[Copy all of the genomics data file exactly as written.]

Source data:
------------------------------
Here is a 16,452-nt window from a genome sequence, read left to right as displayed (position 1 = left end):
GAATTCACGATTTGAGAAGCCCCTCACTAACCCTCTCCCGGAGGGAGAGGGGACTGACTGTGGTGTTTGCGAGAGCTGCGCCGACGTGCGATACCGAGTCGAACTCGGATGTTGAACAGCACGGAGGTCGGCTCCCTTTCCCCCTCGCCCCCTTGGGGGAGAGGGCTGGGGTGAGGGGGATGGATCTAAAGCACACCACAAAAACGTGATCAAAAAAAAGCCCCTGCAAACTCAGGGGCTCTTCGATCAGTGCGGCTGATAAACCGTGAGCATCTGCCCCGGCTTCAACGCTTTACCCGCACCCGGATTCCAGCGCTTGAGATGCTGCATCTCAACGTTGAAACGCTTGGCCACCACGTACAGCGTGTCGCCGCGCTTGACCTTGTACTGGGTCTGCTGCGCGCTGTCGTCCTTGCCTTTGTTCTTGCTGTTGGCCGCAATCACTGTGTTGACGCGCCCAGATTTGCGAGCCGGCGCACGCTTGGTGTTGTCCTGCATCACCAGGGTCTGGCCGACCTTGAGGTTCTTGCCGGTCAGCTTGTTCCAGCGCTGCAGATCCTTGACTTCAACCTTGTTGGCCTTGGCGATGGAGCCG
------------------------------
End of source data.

Here is a 16,452-nt window from a genome sequence, read left to right as displayed (position 1 = left end):
GAATTCACGATTTGAGAAGCCCCTCACTAACCCTCTCCCGGAGGGAGAGGGGACTGACTGTGGTGTTTGCGAGAGCTGCGCCGACGTGCGATACCGAGTCGAACTCGGATGTTGAACAGCACGGAGGTCGGCTCCCTTTCCCCCTCGCCCCCTTGGGGGAGAGGGCTGGGGTGAGGGGGATGGATCTAAAGCACACCACAAAAACGTGATCAAAAAAAAGCCCCTGCAAACTCAGGGGCTCTTCGATCAGTGCGGCTGATAAACCGTGAGCATCTGCCCCGGCTTCAACGCTTTACCCGCACCCGGATTCCAGCGCTTGAGATGCTGCATCTCAACGTTGAAACGCTTGGCCACCACGTACAGCGTGTCGCCGCGCTTGACCTTGTACTGGGTCTGCTGCGCGCTGTCGTCCTTGCCTTTGTTCTTGCTGTTGGCCGCAATCACTGTGTTGACGCGCCCAGATTTGCGAGCCGGCGCACGCTTGGTGTTGTCCTGCATCACCAGGGTCTGGCCGACCTTGAGGTTCTTGCCGGTCAGCTTGTTCCAGCGCTGCAGATCCTTGACTTCAACCTTGTTGGCCTTGGCGATGGAGCCG